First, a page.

“I’m just overwhelmed with excitement and joy, just to get such a big win, all the goals that we set for our self at the beginning of the season, to see them be accomplished,” said Aggies junior defensive end Damontre Moore, who announced prior to the game he’d skip his senior season to follow his friend Von Miller into the NFL.

The Aggies soundly defeated the co-Big 12 champs. It’s easy to reason that had Texas A&M not bolted for the SEC, the team could have gone undefeated and played for a national title (although nobody would’ve beaten Alabama and who knows if the Aggies could have garnered better BCS numbers than the Irish).

But the move to the SEC, which I vocally opposed for its destruction of centuries-old rivalries, clearly paid off. I doubt Manziel wins the Heisman putting up crazy numbers against Big 12 defenses, even if RGIII did it a year before. Texas A&M’s national profile right now is bigger than I can ever remember it.

After this season, there’s little doubt that the Aggies have passed rival Texas as the state’s top college football program, with the nation’s top-rated athlete Ricky Seals-Jones decommitting from the Longhorns to go to College Station.

To make matters worse for the struggling — and that term is relative, considering UT went 9-4 and beat No. 15 Oregon State in the Alamo Bowl — Longhorns, Baylor and Texas Tech are building momentum.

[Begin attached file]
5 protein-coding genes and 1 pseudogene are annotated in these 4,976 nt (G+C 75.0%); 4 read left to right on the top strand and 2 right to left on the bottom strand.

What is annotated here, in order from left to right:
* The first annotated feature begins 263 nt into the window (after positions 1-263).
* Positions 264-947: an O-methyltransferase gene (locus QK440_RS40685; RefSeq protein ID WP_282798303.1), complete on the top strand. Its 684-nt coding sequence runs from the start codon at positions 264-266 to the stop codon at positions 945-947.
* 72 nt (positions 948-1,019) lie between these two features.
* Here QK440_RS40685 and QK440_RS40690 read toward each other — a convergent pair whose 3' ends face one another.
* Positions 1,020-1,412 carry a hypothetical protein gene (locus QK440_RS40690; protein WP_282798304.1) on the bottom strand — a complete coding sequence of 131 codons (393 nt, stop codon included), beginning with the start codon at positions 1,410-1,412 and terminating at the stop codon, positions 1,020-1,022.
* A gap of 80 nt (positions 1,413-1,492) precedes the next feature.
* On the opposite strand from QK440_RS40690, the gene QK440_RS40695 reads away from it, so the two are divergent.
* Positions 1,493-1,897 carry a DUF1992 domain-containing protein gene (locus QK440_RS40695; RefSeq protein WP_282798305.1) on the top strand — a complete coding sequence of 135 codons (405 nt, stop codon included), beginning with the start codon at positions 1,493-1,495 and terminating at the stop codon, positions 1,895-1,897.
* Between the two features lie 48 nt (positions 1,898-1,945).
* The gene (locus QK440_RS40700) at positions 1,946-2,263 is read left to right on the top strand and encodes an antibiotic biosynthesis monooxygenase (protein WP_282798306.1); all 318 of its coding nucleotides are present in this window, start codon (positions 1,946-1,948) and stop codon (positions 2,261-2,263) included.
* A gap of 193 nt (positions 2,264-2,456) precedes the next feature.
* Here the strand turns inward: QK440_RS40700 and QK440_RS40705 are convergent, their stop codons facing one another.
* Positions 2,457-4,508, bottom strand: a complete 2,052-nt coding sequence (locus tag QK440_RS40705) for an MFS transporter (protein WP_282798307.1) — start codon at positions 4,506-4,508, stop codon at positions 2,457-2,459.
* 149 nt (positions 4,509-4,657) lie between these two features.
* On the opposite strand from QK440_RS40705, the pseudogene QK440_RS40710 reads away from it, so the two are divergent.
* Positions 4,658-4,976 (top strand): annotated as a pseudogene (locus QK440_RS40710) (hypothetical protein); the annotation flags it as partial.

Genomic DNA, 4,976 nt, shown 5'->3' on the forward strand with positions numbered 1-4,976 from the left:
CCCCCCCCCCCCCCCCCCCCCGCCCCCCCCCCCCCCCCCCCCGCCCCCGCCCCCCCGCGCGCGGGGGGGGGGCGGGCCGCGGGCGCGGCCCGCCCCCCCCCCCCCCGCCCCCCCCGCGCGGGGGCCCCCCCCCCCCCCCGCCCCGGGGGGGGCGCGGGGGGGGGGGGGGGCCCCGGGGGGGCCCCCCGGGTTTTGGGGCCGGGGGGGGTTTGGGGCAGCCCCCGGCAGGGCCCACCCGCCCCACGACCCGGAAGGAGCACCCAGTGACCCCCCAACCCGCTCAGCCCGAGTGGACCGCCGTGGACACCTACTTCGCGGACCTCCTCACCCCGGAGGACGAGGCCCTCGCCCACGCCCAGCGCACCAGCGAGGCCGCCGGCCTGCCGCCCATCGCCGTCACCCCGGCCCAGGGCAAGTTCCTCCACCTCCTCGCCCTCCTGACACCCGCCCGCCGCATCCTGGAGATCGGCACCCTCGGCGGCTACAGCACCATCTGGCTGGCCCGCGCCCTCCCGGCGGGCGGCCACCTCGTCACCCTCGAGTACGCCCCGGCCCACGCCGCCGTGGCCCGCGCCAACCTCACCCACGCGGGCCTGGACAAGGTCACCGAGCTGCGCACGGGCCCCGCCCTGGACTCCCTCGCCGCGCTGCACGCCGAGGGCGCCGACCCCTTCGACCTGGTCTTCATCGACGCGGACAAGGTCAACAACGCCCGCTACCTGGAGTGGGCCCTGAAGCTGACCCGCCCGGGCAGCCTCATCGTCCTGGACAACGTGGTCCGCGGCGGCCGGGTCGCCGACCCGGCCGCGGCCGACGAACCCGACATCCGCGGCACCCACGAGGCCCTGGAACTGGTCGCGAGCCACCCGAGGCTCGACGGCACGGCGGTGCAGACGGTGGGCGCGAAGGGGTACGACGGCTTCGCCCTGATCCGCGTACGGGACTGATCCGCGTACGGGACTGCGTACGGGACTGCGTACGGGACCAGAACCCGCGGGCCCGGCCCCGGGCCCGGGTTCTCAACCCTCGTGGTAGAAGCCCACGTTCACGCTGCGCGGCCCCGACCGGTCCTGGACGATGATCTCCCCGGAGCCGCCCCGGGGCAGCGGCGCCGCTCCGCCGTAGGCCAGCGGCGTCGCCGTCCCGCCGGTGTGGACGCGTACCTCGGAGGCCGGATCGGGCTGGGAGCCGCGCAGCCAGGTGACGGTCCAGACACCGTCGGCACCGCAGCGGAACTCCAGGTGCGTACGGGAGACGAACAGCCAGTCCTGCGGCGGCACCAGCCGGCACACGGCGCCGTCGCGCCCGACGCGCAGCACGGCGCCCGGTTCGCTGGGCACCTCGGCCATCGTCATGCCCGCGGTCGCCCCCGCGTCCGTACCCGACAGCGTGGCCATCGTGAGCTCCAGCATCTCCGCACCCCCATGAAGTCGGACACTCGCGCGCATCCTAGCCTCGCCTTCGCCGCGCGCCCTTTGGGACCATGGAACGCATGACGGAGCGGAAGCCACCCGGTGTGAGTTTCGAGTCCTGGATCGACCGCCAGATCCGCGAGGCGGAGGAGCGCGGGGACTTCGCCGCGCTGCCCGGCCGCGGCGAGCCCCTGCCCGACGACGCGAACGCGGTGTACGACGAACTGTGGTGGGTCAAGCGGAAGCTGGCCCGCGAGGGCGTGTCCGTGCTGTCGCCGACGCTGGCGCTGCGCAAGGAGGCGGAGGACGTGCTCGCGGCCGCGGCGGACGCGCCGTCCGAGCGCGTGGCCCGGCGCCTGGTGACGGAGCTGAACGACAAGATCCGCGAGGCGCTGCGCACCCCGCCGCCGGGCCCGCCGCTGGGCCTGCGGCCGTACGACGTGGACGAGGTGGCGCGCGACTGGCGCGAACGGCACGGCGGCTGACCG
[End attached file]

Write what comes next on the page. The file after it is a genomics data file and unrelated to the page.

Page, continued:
The Bears, like the Aggies, ended the season on fire and obliterated UCLA in the Holiday Bowl. Texas Tech just brought Kliff Kingsbury, whose play calling helped Manziel win the Heisman, back to Lubbock, reigniting a fan base that wasn’t all too sad to see Tommy Tuberville slink away to Cincinnati.

But at least Texas doesn’t have to play Texas A&M. There were rumors that had the Cotton Bowl offered the Longhorns a chance to play the Aggies, they would have declined.

Probably a smart move. If college football was horse racing, Texas A&M would beat Texas by 70, based on the scores of the teams’ games on neutral fields against Oklahoma.

The way the Aggies played over the last six games, they will likely be ranked in the Top 5 coming into next year.

There are holes to fill, notably Moore, center Patrick Lewis and possibly Outland Trophy winner Luke Joeckel, but Sumlin has a strong recruiting class to add to a good talent pool accumulated by Mike Sherman.

If the Cotton Bowl on Friday was any indication, these Aggies aren’t going away.

Texas A&M could’ve come into the game fat on praise and comfortable with what they had already accomplished. Instead the Aggies staff outschemed “Big Game Bob” — that moniker is now laughable — and the Aggies players outplayed more heralded recruits.

Now the question is whether A&M does the same heading into its second season in the SEC.

“It depends on how hard people want to work in the offseason,” Manziel said when asked about how good the Aggies can be next year. “I’m going to call the guys up and ask them, ‘How hard to we want this?’

“Do we want to have all this hype and not back it up, or do we want to grind in the summer? I think if we want to put in the work, the sky’s the limit for this team.”